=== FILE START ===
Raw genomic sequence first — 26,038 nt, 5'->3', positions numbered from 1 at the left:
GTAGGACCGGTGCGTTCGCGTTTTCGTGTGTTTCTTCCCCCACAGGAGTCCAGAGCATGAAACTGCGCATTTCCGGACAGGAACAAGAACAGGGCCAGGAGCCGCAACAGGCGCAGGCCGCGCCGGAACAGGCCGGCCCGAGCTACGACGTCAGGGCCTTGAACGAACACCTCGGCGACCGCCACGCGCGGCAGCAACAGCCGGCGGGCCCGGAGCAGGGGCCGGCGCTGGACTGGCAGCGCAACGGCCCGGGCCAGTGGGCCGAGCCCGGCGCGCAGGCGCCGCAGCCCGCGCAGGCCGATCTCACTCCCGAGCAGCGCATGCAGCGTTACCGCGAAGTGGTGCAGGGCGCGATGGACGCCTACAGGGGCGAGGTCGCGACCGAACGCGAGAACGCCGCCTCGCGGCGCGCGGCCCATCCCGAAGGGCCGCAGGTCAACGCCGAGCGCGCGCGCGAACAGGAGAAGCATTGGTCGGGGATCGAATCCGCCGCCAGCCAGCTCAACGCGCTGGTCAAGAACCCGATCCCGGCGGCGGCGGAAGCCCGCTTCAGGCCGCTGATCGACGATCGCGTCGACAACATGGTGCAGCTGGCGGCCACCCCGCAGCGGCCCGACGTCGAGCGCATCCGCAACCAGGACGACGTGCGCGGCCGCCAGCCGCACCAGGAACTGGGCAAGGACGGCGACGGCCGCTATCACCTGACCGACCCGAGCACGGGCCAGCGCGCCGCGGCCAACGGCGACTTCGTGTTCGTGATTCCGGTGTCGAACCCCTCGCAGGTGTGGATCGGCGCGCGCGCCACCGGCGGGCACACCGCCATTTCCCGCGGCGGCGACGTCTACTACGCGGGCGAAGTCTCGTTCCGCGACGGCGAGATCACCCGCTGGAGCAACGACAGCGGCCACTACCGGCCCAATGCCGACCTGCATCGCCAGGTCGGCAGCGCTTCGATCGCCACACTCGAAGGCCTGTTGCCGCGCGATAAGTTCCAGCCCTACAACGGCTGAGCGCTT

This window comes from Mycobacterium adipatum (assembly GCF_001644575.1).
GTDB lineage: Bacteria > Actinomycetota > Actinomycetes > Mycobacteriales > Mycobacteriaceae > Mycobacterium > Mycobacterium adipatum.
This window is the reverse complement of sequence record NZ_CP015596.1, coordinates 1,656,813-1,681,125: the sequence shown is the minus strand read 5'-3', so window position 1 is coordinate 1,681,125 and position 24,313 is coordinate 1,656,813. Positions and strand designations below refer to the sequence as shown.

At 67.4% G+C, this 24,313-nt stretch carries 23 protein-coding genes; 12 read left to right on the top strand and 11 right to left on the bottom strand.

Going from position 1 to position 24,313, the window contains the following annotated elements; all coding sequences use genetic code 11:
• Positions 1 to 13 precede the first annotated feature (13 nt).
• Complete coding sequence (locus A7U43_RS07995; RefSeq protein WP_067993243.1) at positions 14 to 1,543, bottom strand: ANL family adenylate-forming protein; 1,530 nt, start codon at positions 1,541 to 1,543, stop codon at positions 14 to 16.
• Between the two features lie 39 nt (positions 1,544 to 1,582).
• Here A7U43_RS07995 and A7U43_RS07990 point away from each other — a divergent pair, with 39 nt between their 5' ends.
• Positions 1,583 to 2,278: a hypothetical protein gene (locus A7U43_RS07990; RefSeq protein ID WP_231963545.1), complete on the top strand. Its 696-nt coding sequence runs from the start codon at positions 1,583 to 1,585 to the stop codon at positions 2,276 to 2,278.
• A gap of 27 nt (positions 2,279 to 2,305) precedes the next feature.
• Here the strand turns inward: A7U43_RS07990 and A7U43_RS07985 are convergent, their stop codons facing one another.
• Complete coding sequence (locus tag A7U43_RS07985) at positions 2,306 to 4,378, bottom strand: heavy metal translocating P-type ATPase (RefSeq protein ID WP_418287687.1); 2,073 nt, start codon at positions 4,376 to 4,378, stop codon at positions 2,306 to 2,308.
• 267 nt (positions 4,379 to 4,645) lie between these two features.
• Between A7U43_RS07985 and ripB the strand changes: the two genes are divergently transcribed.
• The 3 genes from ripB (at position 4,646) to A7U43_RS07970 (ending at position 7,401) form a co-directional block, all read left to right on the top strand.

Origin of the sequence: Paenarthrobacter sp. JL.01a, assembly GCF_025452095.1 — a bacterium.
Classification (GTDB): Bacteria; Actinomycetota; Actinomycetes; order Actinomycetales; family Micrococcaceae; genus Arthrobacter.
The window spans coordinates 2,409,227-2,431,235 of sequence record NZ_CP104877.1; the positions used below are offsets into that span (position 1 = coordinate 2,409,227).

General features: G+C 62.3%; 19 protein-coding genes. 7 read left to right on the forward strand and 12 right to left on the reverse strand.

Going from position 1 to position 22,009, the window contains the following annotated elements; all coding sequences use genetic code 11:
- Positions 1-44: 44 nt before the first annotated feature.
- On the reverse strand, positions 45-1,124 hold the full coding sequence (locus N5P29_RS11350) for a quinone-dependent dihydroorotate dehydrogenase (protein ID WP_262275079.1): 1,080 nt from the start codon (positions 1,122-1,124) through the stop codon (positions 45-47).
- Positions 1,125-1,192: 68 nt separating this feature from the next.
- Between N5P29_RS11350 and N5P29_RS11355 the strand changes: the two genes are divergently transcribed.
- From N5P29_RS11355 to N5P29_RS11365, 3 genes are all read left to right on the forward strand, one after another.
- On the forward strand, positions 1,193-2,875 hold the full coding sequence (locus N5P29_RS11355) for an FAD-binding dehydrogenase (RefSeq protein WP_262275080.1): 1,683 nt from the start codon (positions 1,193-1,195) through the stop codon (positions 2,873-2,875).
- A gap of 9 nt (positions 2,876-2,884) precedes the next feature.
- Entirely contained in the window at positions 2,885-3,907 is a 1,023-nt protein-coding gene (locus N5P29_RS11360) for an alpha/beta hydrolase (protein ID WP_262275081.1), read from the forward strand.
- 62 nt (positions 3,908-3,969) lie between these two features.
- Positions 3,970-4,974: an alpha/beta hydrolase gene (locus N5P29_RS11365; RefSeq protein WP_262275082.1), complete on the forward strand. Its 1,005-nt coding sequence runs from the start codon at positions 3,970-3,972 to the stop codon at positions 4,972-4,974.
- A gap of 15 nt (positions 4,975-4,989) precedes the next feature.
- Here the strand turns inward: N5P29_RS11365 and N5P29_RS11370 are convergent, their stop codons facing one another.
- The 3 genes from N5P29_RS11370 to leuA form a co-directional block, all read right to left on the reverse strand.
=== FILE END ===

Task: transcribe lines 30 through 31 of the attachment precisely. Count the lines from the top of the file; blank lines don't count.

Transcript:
- A gap of 9 nt (positions 2,876-2,884) precedes the next feature.
- Entirely contained in the window at positions 2,885-3,907 is a 1,023-nt protein-coding gene (locus N5P29_RS11360) for an alpha/beta hydrolase (protein ID WP_262275081.1), read from the forward strand.